Thursday, June 7, 2012

The digital age – a new world?

The following is a guest posting by entrepreneur Ben Blomerley


I read Hayden’s last blog post about innovation with interest. I was fascinated by the line ‘adaptation and change are just business-as-usual’. It is absolutely true – okay, maybe the pace of change is faster than it used to be, but there are more tools and skills out there than there used to be that help you deal with that pace. But businesses have always had to adapt and innovate to survive – I’m sure Thomas Edison wouldn’t recognise GE now, and what Charles Flint would make of IBM is anyone’s guess!

It’s interesting to take a few examples. Pinterest is fascinating for me, given the way that it seemed to explode from nowhere (it didn’t – it’s over two years old). But what did it do? Revolutionise a business model? Create something completely unexpected? No – what it did was look at the market and realised that social networks massively underserved bored Midwestern housewives. They wanted a way to share, in an incredibly easy way, the things that interested them. And that’s Pinterest – social media for an under-served category. 

And let’s look at that, too – the idea of successful social media (or social media campaigns). Every day I read a story about how people can’t get their social media campaigns moving. Corporations big and small throwing money at it because they have to be ‘in’ social media – or even worse, not throwing enough money at it, leaving it to the interns who, being young, must ‘get’ it. But the principles of social media are easy –something that someone wants to share, someone who wants to share, someone who wants to listen, a call to action, and monitor what’s happening.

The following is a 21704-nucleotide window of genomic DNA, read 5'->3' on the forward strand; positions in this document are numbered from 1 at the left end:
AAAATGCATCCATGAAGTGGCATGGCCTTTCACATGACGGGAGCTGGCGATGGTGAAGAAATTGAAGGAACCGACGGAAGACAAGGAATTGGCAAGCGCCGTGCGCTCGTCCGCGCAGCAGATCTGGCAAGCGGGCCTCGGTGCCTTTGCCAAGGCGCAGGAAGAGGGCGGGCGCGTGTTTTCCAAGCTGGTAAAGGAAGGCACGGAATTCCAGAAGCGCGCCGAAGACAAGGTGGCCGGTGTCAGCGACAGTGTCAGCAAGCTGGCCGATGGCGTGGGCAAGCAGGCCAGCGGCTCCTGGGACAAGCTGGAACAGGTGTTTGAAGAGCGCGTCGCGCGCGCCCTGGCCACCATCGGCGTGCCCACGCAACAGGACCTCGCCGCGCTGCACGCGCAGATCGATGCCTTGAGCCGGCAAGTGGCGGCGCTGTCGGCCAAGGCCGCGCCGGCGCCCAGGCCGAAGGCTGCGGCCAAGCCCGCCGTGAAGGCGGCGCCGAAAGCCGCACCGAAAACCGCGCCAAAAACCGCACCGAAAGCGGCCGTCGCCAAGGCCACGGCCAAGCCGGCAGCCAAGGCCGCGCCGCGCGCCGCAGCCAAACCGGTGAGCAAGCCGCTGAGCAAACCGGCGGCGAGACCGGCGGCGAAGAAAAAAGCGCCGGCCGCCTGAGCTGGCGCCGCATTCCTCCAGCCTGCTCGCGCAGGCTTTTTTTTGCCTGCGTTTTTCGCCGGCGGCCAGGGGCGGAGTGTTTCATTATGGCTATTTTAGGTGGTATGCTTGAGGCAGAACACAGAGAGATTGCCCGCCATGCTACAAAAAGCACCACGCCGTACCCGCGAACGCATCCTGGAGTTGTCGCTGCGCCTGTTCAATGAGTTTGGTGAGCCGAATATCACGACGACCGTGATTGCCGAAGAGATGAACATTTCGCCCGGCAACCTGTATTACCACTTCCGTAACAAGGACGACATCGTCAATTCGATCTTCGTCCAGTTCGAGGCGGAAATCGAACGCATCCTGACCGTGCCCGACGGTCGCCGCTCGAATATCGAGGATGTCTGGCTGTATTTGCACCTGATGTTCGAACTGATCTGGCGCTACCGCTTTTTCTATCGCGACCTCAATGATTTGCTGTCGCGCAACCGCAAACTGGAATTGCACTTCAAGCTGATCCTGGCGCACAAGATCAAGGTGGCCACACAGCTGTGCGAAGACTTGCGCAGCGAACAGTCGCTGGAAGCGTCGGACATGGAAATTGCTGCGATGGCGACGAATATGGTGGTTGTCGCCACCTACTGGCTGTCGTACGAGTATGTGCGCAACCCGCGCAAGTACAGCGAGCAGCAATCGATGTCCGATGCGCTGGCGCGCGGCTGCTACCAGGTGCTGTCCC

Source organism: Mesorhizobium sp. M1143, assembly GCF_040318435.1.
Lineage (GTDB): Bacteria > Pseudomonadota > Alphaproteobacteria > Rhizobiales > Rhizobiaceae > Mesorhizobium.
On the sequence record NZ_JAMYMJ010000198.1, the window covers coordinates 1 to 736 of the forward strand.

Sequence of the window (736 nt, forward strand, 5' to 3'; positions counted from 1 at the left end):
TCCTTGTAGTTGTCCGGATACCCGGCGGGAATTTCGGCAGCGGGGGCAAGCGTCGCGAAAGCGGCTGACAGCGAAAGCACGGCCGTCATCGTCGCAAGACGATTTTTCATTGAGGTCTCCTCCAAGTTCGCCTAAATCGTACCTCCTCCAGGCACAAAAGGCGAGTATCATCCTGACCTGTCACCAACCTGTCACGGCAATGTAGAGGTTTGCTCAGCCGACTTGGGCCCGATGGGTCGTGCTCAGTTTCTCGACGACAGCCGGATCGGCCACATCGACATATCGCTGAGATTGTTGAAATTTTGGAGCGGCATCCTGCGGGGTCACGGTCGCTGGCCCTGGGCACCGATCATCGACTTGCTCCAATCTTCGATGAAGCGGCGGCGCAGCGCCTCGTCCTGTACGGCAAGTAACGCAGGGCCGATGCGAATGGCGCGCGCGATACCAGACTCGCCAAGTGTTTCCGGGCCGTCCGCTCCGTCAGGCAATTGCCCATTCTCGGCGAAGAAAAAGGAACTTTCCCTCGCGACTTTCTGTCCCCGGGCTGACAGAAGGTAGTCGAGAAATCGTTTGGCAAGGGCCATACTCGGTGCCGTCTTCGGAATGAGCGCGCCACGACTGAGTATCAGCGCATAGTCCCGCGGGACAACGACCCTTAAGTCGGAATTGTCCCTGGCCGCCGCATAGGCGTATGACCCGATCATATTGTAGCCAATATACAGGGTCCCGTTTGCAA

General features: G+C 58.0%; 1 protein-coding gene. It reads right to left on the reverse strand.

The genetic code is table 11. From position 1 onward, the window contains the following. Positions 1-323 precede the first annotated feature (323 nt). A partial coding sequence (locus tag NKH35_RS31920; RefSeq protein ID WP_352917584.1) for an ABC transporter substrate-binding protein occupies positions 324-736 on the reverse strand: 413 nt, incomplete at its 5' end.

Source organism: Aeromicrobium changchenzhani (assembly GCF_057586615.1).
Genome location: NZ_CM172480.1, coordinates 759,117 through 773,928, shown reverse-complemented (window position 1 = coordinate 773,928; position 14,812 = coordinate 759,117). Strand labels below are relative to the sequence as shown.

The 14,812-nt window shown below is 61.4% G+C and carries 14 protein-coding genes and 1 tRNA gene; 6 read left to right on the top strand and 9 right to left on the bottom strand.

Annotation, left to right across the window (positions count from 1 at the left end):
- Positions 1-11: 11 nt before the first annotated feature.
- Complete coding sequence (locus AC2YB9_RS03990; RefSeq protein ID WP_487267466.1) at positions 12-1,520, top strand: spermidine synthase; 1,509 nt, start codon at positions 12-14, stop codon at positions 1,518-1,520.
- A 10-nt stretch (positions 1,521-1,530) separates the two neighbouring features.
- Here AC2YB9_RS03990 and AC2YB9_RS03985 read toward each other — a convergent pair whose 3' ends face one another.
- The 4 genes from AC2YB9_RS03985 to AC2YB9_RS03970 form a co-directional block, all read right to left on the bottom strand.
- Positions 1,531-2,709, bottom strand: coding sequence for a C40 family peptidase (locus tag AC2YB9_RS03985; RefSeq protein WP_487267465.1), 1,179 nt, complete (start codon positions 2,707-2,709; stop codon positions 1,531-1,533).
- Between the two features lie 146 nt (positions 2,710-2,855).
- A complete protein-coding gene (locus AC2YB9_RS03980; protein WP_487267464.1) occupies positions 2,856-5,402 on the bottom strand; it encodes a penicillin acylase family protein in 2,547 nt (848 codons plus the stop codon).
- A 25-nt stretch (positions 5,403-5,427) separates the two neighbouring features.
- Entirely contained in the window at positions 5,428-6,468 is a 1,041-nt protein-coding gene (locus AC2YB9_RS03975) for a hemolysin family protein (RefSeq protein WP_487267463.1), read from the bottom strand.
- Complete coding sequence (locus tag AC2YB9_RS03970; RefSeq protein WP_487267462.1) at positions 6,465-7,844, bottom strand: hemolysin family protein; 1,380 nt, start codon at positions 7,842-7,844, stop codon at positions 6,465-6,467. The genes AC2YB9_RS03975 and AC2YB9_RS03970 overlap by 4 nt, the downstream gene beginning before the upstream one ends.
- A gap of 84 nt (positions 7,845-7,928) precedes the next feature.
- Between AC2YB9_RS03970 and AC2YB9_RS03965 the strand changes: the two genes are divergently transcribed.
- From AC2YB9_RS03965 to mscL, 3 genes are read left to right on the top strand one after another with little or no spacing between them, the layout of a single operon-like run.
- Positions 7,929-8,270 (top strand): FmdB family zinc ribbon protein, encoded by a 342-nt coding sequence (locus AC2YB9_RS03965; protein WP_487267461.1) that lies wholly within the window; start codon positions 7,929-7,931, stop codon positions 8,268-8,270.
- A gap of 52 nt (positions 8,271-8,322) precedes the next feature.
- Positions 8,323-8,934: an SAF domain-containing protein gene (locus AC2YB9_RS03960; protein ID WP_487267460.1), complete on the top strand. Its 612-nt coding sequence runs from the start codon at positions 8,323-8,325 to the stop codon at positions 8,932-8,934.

A final thing I find very interesting is that I see people who are worried about barriers to entry in this new digital age. If any kid with a laptop can knock up a website, how can established players protect their markets? Whilst it’s true – and fantastic – that you have punchy upstarts shaking up the established order, looking at competition is not a new thing. And there’s plenty than can still be done – punchy upstarts can’t build quality content, for example. And people still want to see something on a website, they need a reason to be there. I found this post by Mark Schaefer fascinating on what the new careers in social media will be (and no reason to think it stops with social media!) 

So – what do these three examples say? Is Pinterest a revolution? Is social media an alien concept? Can nobody defend themselves against an engineer with an idea? No. These are three age old concepts of business. You need to look at your customers. You need to execute well. And you need to look at what your competitors are doing, how you can entrench your position. 

Is innovation new? No. 

Are the fundamentals of doing business in this new world different? Well, what do you think?

Bio:
Ben Blomerley is the founder of AskHerFriends (www.askherfriends.com), which aims to apply some digital age solutions to an age old problem – how a guy can get better gifts for the women in his life!

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